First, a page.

Prove your humanity

Being asked to sign a waiver before roaming through a decrepit building—with the promise of my worst supernatural fears coming to life—didn’t exactly inspire a great deal of confidence within me.

Located at the spine-chilling old Girls School in East Perth and directed by Danielle Harvey, A Midnight Visit brings to life the story of a school girl, and her burgeoning infatuation with the gothic tales of the literary horror legend, Edgar Allen Poe. This Fringe World show is an immersive theatre experience, whereby the audience is enveloped into the world of the play, no longer acting as mere spectators, but as willing participants of the story.

Now, I’d like to think I’m a calm and rational person (though my psychologist would say otherwise) but I can honestly admit I conjured up enough anxiety to last me through the whole bloody ordeal.

The experience began as I climbed up the stairs, slapped on a wristband and handed over my belongings. Lining up like lambs to the slaughter we were handed face masks, a needed precaution due to an unfortunate outbreak of tuberculosis—gulp. After a quiet prayer and a second vodka-soda, we were debriefed by a terrifying suited man, and in groups of two we were then directed up a flight of stairs by a hideously grim figure dressed in black, her face obscured by a long sheer veil. At this point, I asked the woman ahead of me if—when necessary—it would be alright if I used her body as a shield.

Unfortunately, she said no.

One of the scenes had already begun when my group entered the first room. I was instantly struck by the meticulous detail of the set: a Victorian style bedroom with antique furnishings. Audience members huddled around a large bed as an actor in a corseted gown delivered her lines. We were immediately brought into the action, and I was surprised with the effective and intimate use of space. The actors pushed and shoved through the audience, as if we too, were lost spirits wandering through the halls. Once the scene had unfolded, the audience was left to rifle through the room, digging through draws and finding secret messages hidden in books.

Pulled right out of the early nineteenth century, the major sets and dream-like rooms were reminiscent of the works of Tim Burton or David Lynch. While one room was webbed with hundreds of threads and adorned with handwritten notes on strings, another was full of haunting paintings of the young [Poe-obsessed] girl. I can only imagine how long this would have taken to arrange. Each prop scattered throughout the school aimed to deliver hidden clues about the characters who resided inside.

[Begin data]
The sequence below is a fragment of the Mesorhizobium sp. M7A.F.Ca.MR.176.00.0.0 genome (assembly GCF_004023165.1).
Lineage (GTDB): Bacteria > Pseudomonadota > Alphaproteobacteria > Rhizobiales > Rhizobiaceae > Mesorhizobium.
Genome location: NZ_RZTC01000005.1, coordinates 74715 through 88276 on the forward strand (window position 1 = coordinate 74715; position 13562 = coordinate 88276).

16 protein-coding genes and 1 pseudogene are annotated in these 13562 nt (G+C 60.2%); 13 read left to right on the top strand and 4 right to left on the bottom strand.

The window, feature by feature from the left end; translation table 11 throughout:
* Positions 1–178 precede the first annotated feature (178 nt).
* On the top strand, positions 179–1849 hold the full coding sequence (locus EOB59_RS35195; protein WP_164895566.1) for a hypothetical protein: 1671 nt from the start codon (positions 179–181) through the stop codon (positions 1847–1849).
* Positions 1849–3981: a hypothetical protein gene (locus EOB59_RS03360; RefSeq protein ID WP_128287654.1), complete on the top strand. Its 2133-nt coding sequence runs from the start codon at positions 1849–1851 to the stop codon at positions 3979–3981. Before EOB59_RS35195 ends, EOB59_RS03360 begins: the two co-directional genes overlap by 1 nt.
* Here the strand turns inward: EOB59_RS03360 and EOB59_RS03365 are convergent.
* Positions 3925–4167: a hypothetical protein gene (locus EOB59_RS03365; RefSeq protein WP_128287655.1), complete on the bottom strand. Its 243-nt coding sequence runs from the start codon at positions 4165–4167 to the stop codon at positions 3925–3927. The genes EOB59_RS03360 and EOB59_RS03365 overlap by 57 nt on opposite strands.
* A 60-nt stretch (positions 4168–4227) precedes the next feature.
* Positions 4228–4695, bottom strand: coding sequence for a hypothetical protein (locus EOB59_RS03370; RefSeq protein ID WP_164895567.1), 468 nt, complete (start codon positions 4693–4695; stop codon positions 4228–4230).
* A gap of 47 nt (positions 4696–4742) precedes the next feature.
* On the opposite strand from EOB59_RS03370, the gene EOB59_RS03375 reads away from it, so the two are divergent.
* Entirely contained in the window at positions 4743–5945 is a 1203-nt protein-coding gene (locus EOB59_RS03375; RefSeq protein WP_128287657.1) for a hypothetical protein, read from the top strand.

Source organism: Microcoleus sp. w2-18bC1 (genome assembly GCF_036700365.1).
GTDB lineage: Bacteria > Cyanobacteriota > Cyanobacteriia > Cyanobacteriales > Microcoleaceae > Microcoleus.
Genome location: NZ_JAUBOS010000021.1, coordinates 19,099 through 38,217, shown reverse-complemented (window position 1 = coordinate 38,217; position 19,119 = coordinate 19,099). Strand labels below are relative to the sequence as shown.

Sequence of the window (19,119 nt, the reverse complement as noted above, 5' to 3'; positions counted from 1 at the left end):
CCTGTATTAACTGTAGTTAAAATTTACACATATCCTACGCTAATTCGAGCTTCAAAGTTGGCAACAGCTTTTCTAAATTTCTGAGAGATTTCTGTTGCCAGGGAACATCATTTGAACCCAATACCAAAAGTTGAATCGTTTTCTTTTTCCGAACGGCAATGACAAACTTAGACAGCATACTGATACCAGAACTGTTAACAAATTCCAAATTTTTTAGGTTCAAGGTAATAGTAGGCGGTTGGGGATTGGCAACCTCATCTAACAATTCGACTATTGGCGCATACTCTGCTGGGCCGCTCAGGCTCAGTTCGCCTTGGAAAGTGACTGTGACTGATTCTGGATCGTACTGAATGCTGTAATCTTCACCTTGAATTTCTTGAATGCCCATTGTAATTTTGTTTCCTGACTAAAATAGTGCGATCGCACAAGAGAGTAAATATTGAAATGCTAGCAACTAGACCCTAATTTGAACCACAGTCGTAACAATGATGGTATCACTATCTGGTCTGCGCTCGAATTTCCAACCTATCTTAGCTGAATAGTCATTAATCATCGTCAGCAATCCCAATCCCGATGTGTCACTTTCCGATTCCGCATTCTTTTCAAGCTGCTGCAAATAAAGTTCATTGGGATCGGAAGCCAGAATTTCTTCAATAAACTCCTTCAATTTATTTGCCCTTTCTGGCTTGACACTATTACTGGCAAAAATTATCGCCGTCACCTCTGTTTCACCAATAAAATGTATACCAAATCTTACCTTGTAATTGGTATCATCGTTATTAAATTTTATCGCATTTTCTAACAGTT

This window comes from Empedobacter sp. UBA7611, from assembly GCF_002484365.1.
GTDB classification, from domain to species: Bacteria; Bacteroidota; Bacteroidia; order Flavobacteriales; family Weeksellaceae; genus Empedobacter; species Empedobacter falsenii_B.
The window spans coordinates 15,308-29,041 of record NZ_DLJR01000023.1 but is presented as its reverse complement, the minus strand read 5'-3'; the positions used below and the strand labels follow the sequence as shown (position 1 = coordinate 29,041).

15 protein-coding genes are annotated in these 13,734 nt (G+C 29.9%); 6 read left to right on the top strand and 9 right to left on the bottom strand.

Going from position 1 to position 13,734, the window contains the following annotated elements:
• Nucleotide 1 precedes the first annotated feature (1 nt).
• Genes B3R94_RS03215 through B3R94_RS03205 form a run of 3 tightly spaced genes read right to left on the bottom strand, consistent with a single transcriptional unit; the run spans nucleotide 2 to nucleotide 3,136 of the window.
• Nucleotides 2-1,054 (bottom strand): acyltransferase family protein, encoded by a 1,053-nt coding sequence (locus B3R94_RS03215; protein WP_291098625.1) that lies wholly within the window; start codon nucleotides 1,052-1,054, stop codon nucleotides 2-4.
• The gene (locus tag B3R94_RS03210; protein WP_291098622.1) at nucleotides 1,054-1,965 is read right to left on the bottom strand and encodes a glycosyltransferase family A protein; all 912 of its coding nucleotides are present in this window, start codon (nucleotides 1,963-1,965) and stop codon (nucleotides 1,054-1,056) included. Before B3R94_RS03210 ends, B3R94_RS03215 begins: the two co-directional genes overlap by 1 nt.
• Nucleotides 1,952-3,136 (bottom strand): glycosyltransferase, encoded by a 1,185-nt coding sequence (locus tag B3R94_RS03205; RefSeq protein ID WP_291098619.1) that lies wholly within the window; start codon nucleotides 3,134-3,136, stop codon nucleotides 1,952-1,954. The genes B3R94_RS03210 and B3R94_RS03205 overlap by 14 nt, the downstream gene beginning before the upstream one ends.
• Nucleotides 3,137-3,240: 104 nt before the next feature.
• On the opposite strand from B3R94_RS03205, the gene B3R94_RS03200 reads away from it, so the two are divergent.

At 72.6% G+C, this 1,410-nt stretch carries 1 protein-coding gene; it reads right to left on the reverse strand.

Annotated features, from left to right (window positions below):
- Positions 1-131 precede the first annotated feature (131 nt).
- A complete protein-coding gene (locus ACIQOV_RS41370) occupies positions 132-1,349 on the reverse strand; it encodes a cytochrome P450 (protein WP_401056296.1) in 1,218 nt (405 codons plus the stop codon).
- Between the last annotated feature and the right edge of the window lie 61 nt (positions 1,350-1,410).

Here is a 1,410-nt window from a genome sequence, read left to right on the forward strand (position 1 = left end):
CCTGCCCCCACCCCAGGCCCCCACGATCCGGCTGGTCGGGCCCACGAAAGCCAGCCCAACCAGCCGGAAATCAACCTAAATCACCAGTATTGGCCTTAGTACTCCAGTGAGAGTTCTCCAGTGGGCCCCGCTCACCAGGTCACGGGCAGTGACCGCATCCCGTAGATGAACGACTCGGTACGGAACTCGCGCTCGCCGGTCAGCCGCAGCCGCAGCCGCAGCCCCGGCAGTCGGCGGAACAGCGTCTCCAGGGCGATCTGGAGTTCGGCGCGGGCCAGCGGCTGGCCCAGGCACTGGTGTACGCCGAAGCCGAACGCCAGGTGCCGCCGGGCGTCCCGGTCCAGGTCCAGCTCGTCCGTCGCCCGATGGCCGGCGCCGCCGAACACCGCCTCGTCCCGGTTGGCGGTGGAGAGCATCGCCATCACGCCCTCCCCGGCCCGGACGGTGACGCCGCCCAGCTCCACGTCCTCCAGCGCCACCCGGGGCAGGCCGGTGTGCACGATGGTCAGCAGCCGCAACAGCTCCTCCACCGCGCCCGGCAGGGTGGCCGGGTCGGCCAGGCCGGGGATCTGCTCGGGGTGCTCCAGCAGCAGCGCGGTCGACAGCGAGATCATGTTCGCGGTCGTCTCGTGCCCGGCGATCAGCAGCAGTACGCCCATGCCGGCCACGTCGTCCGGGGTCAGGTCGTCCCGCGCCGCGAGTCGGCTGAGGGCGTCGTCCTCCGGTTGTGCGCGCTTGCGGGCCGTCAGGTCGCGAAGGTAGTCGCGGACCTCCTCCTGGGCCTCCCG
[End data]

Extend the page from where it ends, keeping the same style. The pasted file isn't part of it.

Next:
The lighting – or the lack-there-of – amplified tensions, adding to the surreal world of the performance. Each hall was draped with thick black curtains, or sometimes completely submerged in darkness. This was another clever technique utilised to build a healthy amount of paranoia: one moment you could be standing next to another audience member, the next you’re looking into dead eyes, or a strange creature in a mask.

All kinds of deranged characters stalked through the school, even the young, neurotic Poe himself made an appearance. They grazed past you, touched you, and whispered dark confessions into your ear. The audiences journeyed through on their own accord, climbing and crawling through tight spaces, and in my case, nearly drowning in a ball pit (don’t ask). As the night came to a close, I found myself dancing with a ghost draped in a bloody white dress. Did I mention we were in a gymnasium that looked like the fiery depths of hell? I know this might sound awful—but it was actually a hoot.

All-in-all, A Midnight Visit was a very unique and exciting experience. There’s so much to explore so I would recommend walking through twice, even if only to check for secret rooms you may have missed. I will say, however, that for $70 a ticket, a few more scares would have been appreciated. It wasn’t quite as tormenting as I had prepared, but in my case that was probably a good thing. If you’re a bit of a wuss, this is definitely an experience best shared with a few buddies—otherwise I’d advise calling on those with anxiety if you’re keen for a laugh.


A Midnight Visit will be terrorising all who dare enter until the 3rd of March. You can purchase tickets through the Fringe World website at